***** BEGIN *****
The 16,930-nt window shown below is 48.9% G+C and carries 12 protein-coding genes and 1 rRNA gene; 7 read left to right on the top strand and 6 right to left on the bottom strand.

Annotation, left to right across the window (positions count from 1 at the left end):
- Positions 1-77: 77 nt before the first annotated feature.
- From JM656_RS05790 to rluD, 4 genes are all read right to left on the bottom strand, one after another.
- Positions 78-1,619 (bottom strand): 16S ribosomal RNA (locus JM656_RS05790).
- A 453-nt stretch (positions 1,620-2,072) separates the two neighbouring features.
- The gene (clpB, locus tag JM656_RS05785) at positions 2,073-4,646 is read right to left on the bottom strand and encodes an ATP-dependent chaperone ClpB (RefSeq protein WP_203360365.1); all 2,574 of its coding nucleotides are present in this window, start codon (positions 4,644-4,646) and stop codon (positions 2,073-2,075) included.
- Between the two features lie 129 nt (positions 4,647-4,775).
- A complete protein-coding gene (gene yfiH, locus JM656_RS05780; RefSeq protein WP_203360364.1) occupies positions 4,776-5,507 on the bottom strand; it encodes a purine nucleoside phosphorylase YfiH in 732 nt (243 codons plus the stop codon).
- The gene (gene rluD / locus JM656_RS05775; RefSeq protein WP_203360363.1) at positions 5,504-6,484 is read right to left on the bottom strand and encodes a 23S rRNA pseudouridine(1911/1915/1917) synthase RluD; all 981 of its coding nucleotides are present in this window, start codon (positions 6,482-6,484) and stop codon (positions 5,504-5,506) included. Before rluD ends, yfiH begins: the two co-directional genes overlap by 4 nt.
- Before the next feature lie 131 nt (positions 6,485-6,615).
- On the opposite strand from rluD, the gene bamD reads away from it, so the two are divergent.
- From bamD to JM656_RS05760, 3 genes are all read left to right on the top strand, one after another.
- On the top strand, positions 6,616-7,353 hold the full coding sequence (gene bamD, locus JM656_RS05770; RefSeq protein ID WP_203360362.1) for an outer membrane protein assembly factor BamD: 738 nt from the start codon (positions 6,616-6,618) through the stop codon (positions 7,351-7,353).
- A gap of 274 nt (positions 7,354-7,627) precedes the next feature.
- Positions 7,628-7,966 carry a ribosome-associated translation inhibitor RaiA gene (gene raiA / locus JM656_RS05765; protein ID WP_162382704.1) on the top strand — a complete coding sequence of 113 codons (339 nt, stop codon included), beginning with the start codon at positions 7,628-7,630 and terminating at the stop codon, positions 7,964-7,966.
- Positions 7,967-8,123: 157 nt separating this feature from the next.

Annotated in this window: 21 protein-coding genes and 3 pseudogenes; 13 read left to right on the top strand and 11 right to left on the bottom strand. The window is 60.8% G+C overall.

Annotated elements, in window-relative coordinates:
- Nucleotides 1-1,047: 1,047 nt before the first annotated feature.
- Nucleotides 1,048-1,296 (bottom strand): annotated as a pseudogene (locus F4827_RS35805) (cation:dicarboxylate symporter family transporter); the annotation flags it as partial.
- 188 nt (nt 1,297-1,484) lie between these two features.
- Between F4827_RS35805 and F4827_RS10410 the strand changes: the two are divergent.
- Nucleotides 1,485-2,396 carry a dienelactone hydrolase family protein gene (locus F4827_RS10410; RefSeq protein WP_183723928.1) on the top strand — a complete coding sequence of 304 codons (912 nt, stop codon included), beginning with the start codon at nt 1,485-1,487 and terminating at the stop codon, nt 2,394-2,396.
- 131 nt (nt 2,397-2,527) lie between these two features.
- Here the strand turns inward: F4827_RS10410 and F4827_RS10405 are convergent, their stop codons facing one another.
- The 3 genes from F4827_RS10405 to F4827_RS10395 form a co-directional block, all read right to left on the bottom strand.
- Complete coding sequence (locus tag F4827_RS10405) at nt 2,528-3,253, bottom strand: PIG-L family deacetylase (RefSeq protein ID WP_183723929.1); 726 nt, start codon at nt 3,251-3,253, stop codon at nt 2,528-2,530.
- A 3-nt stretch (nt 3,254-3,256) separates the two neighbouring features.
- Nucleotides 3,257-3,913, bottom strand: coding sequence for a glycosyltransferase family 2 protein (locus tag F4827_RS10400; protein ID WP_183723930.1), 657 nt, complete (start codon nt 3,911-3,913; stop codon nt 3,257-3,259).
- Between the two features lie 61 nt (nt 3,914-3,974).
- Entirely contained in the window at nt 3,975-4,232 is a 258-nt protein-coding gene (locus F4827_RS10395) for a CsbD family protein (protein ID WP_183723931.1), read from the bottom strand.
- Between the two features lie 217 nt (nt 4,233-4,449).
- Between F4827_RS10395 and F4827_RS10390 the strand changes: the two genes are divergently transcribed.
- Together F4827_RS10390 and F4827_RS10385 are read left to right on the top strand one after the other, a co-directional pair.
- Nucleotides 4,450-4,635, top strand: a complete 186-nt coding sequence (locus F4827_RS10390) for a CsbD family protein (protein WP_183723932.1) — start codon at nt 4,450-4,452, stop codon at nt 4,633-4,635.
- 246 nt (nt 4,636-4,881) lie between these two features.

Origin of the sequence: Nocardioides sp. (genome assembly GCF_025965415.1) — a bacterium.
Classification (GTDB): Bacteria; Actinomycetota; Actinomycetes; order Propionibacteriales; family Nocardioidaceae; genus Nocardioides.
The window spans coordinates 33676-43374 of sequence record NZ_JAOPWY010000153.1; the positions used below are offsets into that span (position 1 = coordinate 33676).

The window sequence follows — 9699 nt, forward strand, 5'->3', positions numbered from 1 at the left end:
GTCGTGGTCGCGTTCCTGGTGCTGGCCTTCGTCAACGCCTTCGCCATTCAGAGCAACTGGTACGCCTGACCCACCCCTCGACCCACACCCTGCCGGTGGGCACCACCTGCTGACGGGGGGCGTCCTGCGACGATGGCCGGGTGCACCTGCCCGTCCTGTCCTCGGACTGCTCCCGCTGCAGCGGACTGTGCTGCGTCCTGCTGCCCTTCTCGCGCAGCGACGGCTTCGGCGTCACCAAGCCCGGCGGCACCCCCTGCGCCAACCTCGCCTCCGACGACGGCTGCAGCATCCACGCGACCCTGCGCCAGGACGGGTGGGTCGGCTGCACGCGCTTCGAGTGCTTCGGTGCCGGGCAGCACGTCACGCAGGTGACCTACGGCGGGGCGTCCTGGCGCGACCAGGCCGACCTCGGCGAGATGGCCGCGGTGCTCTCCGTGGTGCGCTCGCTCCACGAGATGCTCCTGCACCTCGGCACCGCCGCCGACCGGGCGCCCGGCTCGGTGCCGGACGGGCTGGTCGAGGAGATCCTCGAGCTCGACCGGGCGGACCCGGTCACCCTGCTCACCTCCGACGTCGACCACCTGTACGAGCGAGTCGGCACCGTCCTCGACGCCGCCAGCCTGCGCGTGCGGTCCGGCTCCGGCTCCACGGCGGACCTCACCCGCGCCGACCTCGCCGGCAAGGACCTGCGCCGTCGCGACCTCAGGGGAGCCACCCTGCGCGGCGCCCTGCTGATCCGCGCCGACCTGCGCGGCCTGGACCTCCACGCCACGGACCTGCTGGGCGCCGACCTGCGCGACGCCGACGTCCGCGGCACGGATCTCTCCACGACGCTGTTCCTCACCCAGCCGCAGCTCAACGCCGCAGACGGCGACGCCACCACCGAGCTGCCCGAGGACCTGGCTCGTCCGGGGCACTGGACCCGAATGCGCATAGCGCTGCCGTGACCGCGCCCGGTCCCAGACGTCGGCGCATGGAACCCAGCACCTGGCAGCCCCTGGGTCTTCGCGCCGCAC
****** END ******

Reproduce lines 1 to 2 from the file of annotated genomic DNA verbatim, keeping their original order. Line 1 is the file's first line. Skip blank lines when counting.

The 16,930-nt window shown below is 48.9% G+C and carries 12 protein-coding genes and 1 rRNA gene; 7 read left to right on the top strand and 6 right to left on the bottom strand.

Annotation, left to right across the window (positions count from 1 at the left end):